In February 1942, President Roosevelt ordered the incarceration of 110,000 Japanese–Americans living in California, Oregon and Washington. These people were either native born U.S. citizens or legal permanent residents, and the majority were not old enough to vote. Nevertheless, Roosevelt determined they represented a security threat and ordered them to be relocated to ten camps in remote places throughout the interior of the country. Roosevelt’s Executive Order deemed this relocation a “military necessity” that required suspending constitutional protections.
However, in January 1942 the Office of Naval Intelligence estimated only 3,500 Japanese Americans were a potential threat, and advised Roosevelt against imprisoning the entire community. It was later revealed that the government knew that no Japanese–American had committed espionage in any form before the relocation order was given. In spite of this evidence and against the advice of his intelligence services, Roosevelt still ordered the relocation. According to the Commission on Wartime Relocation and Internment of Civilians, this decision was “motivated largely by racial prejudice, wartime hysteria, and a failure of political leadership.”
The consequences of this wartime hysteria for the prisoners was severe. They had to abandon their homes and livelihood and endure substandard housing and nutrition, and sometimes be separated from family members. This imprisonment had lifelong psychological and physical negative health consequences. Later studies found former internees were twice as likely to have cardiovascular disease and die prematurely than people who were not imprisoned. Additionally, many former prisoners experienced psychological trauma for the rest of their lives, and some even passed it onto their children who had not been born yet. This trauma manifested itself in low self-esteem, pressure to assimilate, and loss of Japanese culture and heritage.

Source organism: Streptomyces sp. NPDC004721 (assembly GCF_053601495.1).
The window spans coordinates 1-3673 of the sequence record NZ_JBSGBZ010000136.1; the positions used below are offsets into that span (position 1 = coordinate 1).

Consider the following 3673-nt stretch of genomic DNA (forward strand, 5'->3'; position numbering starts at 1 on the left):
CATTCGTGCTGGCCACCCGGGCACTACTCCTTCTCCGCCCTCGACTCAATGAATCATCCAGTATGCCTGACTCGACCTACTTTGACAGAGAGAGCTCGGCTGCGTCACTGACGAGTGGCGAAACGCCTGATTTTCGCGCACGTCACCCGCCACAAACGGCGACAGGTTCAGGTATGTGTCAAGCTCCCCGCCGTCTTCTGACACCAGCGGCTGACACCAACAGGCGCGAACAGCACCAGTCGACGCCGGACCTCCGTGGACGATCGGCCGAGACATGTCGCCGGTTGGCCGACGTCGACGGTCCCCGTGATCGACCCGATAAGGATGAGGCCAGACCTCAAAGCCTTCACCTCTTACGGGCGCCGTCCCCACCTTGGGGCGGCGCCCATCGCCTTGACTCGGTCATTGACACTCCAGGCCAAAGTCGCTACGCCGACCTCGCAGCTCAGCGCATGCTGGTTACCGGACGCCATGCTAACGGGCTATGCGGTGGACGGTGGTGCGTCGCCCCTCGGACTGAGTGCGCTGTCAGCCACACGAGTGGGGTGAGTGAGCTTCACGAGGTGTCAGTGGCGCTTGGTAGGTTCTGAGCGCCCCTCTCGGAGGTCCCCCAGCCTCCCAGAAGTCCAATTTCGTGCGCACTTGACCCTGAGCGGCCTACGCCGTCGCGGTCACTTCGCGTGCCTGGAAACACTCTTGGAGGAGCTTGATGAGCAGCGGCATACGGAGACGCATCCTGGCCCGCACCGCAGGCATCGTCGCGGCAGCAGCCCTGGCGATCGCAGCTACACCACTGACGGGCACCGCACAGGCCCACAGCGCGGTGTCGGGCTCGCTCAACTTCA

Even after the government’s blatant racism the Army called for Japanese–American volunteers, and recruitment exceeded all expectations. Many recruits felt a desire to prove their love for America. This sentiment is epitomized by Daniel Inouye who at 18 said he was “angered to realize that my government felt that I was disloyal and part of the enemy, [an] enemy alien. And I wanted to be able to demonstrate, not only to my government, but to my neighbors that I was a good American.”
In Hawaii, where there was no relocation, 10,000 recruits showed up when the Army was only expecting 1,500, while another 2,100 joined from the mainland camps. These recruits fought as part of the 442nd Regimental Combat Team. Simply saying “fight” severely under-represents their achievements though. By the end of the war, the 442nd– known as the Purple Heart Battalion– was the most highly decorated unit in U.S. military history. The RCT earned 18,143 individual citations for bravery, including twenty Medals of Honor and 9,486 Purple Hearts. Over 600 gave their life for the country that treated them as second class citizens.
The earliest point the government recognized its unconstitutional miscarriage of justice was in December 1944. Mitsuye Endo sued the government over her imprisonment, and the Supreme Court ruled in her favor. Justice Frank Murphy wrote the “detention in Relocation Centers of persons of Japanese ancestry regardless of loyalty is not only unauthorized by the Congress or the Executive, but it is another example of the unconstitutional resort to racism in the entire evacuation program.” The ruling revoked Roosevelt’s 1942 order, and the prisoners were free to leave the camps. Unfortunately many homes and businesses were sold to profiteers, meaning those families had to start over. The government provided a $20,000 check to each person who was imprisoned and an apology in 1988.